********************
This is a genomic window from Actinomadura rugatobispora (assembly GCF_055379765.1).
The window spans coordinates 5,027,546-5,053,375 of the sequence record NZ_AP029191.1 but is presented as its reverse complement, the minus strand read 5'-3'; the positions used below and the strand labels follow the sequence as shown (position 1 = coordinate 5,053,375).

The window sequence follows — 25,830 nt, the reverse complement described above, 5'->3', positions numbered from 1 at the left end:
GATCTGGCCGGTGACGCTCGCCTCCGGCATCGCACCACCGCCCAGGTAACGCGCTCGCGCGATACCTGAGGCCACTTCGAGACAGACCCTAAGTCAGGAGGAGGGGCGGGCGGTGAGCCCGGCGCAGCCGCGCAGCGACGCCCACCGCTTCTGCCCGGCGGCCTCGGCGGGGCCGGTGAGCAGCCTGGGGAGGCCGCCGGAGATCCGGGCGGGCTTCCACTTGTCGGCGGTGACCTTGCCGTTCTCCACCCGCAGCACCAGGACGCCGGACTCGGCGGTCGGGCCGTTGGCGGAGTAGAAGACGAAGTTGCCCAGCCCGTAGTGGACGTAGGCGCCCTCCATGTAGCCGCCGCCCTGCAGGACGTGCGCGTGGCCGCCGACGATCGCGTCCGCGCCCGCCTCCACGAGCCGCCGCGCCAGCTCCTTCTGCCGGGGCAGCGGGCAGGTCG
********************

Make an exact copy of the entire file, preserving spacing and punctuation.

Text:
This is a genomic window from Actinomadura rugatobispora (assembly GCF_055379765.1).
The window spans coordinates 5,027,546-5,053,375 of the sequence record NZ_AP029191.1 but is presented as its reverse complement, the minus strand read 5'-3'; the positions used below and the strand labels follow the sequence as shown (position 1 = coordinate 5,053,375).

The window sequence follows — 25,830 nt, the reverse complement described above, 5'->3', positions numbered from 1 at the left end:
GATCTGGCCGGTGACGCTCGCCTCCGGCATCGCACCACCGCCCAGGTAACGCGCTCGCGCGATACCTGAGGCCACTTCGAGACAGACCCTAAGTCAGGAGGAGGGGCGGGCGGTGAGCCCGGCGCAGCCGCGCAGCGACGCCCACCGCTTCTGCCCGGCGGCCTCGGCGGGGCCGGTGAGCAGCCTGGGGAGGCCGCCGGAGATCCGGGCGGGCTTCCACTTGTCGGCGGTGACCTTGCCGTTCTCCACCCGCAGCACCAGGACGCCGGACTCGGCGGTCGGGCCGTTGGCGGAGTAGAAGACGAAGTTGCCCAGCCCGTAGTGGACGTAGGCGCCCTCCATGTAGCCGCCGCCCTGCAGGACGTGCGCGTGGCCGCCGACGATCGCGTCCGCGCCCGCCTCCACGAGCCGCCGCGCCAGCTCCTTCTGCCGGGGCAGCGGGCAGGTCG